1. Windshield Wipers: The first exercise is a variation of the Lateral Leg Raise demonstrated in Jason’s routine. The difference is your starting position. Instead of starting with your ankles together while laying on your side, you are going to extend your leg back at a 10o-20o angle pressing back against a wall, then proceed with your raise.

To make this exercise harder, you can press a stability ball against the wall when you extend your leg back.

2. Isometric Glute Medius Hold: This exercise requires a wall to lean against. Stand with your shoulders perpendicular to the wall. With your outside foot about 2 feet from the wall, pick up the inside foot making a right angle at your hip. Rotate your flexed leg so that your knee presses against the wall. Lean a little into the wall and hold for 20 to 30 seconds. Make sure to keep your hips level.

3. Hip Banger: Stand with your shoulders perpendicular to the wall, feet shoulder width apart with your inside foot about six inches from the wall. First, squat till your knees are almost at a 9o° angle, extending your arms out in front of you.

While in the squatting position, rotate your shoulders and hips away from the wall while trying to touch your hip to the wall. Return to neutral and then stand up straight. If you’re still experiencing IT band pain, skip this exercise.

Here is a video demonstration of these three exercises:

Lessons Learned From Illiotibial Band Syndrome

In junior college, my coach always used to say that “running is all about the silence between the notes.”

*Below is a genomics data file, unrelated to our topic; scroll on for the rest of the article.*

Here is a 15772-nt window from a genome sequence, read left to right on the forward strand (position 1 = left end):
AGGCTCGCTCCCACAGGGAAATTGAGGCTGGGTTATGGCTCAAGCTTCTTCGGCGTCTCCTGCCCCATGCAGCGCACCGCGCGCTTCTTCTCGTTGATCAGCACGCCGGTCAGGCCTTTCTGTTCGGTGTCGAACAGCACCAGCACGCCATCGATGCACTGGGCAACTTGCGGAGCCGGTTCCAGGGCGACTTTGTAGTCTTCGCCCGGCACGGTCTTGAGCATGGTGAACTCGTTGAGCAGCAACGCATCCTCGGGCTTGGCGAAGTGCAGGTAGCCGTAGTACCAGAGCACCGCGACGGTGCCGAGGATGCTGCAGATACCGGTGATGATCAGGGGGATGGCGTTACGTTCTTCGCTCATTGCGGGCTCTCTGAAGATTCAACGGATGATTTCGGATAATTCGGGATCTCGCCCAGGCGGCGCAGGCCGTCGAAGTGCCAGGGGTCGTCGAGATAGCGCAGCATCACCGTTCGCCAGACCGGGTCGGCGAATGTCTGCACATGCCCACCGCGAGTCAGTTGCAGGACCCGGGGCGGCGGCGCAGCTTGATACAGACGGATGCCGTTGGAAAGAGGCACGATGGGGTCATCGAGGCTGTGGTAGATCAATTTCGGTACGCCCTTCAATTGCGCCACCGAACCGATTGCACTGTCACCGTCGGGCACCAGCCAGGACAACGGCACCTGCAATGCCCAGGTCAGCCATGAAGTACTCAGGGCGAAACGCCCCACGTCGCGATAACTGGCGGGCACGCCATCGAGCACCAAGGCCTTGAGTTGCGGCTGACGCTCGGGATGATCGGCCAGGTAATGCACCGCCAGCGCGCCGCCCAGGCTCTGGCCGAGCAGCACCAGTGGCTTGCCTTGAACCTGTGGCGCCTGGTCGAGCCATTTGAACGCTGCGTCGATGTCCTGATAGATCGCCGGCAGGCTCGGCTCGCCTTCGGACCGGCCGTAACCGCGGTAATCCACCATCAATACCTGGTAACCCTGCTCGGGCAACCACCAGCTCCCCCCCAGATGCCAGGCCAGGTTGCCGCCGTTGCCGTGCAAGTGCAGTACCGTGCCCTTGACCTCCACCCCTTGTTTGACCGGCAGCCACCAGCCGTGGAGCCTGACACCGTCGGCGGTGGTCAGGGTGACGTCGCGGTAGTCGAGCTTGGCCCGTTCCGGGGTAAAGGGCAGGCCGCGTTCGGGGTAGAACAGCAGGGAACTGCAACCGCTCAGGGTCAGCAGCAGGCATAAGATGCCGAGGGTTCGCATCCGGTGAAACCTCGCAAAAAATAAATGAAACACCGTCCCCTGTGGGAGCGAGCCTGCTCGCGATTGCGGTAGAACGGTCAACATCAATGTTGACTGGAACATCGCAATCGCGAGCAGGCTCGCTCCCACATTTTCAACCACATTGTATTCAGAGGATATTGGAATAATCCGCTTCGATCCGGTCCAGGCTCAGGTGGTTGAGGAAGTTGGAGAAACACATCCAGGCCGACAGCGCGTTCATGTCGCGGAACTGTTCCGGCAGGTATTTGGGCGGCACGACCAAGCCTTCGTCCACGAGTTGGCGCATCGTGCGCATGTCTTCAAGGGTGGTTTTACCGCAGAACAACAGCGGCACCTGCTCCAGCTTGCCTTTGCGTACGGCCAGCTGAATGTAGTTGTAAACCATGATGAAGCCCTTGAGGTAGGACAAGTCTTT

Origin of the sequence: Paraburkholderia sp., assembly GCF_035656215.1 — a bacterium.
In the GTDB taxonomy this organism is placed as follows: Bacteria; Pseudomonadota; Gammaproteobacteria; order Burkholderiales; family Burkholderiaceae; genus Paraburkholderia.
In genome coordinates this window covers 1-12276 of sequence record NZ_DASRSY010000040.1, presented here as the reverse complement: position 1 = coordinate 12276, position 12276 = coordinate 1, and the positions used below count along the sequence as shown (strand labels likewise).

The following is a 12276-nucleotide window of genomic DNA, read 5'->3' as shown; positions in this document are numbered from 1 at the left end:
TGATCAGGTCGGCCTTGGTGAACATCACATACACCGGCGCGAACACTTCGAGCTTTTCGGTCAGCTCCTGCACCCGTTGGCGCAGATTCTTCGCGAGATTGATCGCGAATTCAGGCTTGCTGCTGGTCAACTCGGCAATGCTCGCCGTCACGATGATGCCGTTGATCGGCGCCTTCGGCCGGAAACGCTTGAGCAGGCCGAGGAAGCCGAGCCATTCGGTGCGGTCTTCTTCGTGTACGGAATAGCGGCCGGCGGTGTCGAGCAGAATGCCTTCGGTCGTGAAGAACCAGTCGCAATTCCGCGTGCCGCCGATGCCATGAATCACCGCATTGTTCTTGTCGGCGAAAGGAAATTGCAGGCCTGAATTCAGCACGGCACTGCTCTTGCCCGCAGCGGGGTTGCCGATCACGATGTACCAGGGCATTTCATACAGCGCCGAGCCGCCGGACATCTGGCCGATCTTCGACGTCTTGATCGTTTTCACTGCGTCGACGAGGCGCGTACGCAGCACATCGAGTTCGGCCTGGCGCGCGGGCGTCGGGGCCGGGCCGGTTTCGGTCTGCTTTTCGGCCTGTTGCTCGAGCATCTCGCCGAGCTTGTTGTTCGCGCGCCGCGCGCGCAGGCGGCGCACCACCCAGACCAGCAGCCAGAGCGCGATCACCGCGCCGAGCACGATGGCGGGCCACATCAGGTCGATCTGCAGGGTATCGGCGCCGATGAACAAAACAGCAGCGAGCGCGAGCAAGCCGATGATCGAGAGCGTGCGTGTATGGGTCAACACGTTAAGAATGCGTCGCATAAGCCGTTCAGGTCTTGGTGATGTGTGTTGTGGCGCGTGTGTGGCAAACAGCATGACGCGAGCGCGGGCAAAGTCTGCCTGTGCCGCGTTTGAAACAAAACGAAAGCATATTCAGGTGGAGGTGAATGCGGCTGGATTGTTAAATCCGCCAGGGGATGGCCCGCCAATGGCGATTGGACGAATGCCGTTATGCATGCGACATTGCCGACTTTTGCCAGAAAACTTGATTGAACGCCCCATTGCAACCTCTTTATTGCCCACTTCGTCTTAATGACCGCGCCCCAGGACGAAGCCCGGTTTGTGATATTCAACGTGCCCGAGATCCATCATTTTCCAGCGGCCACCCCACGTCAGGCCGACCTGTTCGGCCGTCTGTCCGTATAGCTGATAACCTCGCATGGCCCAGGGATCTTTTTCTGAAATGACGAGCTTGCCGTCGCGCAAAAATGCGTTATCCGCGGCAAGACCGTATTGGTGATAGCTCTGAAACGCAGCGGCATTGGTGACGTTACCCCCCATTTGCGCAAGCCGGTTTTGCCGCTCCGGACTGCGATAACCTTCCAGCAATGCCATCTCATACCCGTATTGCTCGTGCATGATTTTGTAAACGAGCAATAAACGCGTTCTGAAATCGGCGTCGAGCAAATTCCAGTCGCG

He meant that focusing on the details while you’re not running is what makes you a better runner:

Years later I realized that it also meant preventative work and careful planning to be able to continue running.

As we all know, you get better at running… by running.

If you’re halted by an injury, it’s going to set you back in your development as a runner.

Jason puts it best with these two coaching tips:

Fast running is the product of very smart training and diligent injury prevention work. It doesn’t interfere with running. It enables running. And indeed, smart prevention is really smart training.”


If you think you have no time for prevention work, you’ll sooner or later have to find time for injuries.” <– Click here to tweet that!

Sometimes I wonder how fast I could have been in high school and college if I had just followed that type of guidance.

It is my hope that you find this information useful to keep you healthy, to stay on the roads longer, and run faster than you ever have before.

Eric Stermer is the owner of Red Mules Running blog and has been a runner for 13+ years. He has been a part of multiple championships including the 2008 NCAA DIII National Championship Cross Country team at SUNY Cortland.